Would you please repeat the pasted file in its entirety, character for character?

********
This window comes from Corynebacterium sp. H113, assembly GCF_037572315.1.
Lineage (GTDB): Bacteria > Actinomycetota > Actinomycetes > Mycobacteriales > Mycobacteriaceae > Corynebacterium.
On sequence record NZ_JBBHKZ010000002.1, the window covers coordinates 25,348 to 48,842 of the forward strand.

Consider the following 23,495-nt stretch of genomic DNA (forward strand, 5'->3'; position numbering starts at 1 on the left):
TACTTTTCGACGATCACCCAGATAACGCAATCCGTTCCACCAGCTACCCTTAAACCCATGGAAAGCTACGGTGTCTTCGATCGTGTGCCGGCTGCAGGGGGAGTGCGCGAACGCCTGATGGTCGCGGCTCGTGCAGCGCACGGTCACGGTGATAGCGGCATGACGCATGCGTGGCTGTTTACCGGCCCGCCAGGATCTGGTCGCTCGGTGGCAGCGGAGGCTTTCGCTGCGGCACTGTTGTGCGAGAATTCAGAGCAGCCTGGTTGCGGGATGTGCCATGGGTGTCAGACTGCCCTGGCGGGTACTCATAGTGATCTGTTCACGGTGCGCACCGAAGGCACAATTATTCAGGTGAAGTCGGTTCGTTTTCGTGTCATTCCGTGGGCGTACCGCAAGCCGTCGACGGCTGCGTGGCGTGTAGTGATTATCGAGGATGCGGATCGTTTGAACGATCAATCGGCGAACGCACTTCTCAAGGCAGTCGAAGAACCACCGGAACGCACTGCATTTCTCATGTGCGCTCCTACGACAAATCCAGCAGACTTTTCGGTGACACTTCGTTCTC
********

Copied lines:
This window comes from Corynebacterium sp. H113, assembly GCF_037572315.1.
Lineage (GTDB): Bacteria > Actinomycetota > Actinomycetes > Mycobacteriales > Mycobacteriaceae > Corynebacterium.
On sequence record NZ_JBBHKZ010000002.1, the window covers coordinates 25,348 to 48,842 of the forward strand.

Consider the following 23,495-nt stretch of genomic DNA (forward strand, 5'->3'; position numbering starts at 1 on the left):
TACTTTTCGACGATCACCCAGATAACGCAATCCGTTCCACCAGCTACCCTTAAACCCATGGAAAGCTACGGTGTCTTCGATCGTGTGCCGGCTGCAGGGGGAGTGCGCGAACGCCTGATGGTCGCGGCTCGTGCAGCGCACGGTCACGGTGATAGCGGCATGACGCATGCGTGGCTGTTTACCGGCCCGCCAGGATCTGGTCGCTCGGTGGCAGCGGAGGCTTTCGCTGCGGCACTGTTGTGCGAGAATTCAGAGCAGCCTGGTTGCGGGATGTGCCATGGGTGTCAGACTGCCCTGGCGGGTACTCATAGTGATCTGTTCACGGTGCGCACCGAAGGCACAATTATTCAGGTGAAGTCGGTTCGTTTTCGTGTCATTCCGTGGGCGTACCGCAAGCCGTCGACGGCTGCGTGGCGTGTAGTGATTATCGAGGATGCGGATCGTTTGAACGATCAATCGGCGAACGCACTTCTCAAGGCAGTCGAAGAACCACCGGAACGCACTGCATTTCTCATGTGCGCTCCTACGACAAATCCAGCAGACTTTTCGGTGACACTTCGTTCTC